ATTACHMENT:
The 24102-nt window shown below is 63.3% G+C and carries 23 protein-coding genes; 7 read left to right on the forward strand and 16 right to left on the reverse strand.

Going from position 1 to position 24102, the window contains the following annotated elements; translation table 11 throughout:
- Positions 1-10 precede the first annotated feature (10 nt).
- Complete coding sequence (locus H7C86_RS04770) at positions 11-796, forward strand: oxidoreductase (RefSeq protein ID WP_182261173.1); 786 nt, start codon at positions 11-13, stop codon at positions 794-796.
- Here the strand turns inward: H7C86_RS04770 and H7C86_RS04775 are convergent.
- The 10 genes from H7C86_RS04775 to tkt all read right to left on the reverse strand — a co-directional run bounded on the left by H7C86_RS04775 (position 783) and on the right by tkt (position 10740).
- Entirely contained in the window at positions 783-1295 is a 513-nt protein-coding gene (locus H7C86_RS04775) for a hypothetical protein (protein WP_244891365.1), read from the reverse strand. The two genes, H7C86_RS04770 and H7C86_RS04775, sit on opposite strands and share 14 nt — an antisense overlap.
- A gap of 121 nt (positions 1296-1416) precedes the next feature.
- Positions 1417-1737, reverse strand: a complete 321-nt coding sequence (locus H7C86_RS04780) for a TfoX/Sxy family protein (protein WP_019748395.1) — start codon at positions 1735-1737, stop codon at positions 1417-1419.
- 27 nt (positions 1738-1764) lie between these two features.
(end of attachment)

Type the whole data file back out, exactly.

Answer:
The 24102-nt window shown below is 63.3% G+C and carries 23 protein-coding genes; 7 read left to right on the forward strand and 16 right to left on the reverse strand.

Going from position 1 to position 24102, the window contains the following annotated elements; translation table 11 throughout:
- Positions 1-10 precede the first annotated feature (10 nt).
- Complete coding sequence (locus H7C86_RS04770) at positions 11-796, forward strand: oxidoreductase (RefSeq protein ID WP_182261173.1); 786 nt, start codon at positions 11-13, stop codon at positions 794-796.
- Here the strand turns inward: H7C86_RS04770 and H7C86_RS04775 are convergent.
- The 10 genes from H7C86_RS04775 to tkt all read right to left on the reverse strand — a co-directional run bounded on the left by H7C86_RS04775 (position 783) and on the right by tkt (position 10740).
- Entirely contained in the window at positions 783-1295 is a 513-nt protein-coding gene (locus H7C86_RS04775) for a hypothetical protein (protein WP_244891365.1), read from the reverse strand. The two genes, H7C86_RS04770 and H7C86_RS04775, sit on opposite strands and share 14 nt — an antisense overlap.
- A gap of 121 nt (positions 1296-1416) precedes the next feature.
- Positions 1417-1737, reverse strand: a complete 321-nt coding sequence (locus H7C86_RS04780) for a TfoX/Sxy family protein (protein WP_019748395.1) — start codon at positions 1735-1737, stop codon at positions 1417-1419.
- 27 nt (positions 1738-1764) lie between these two features.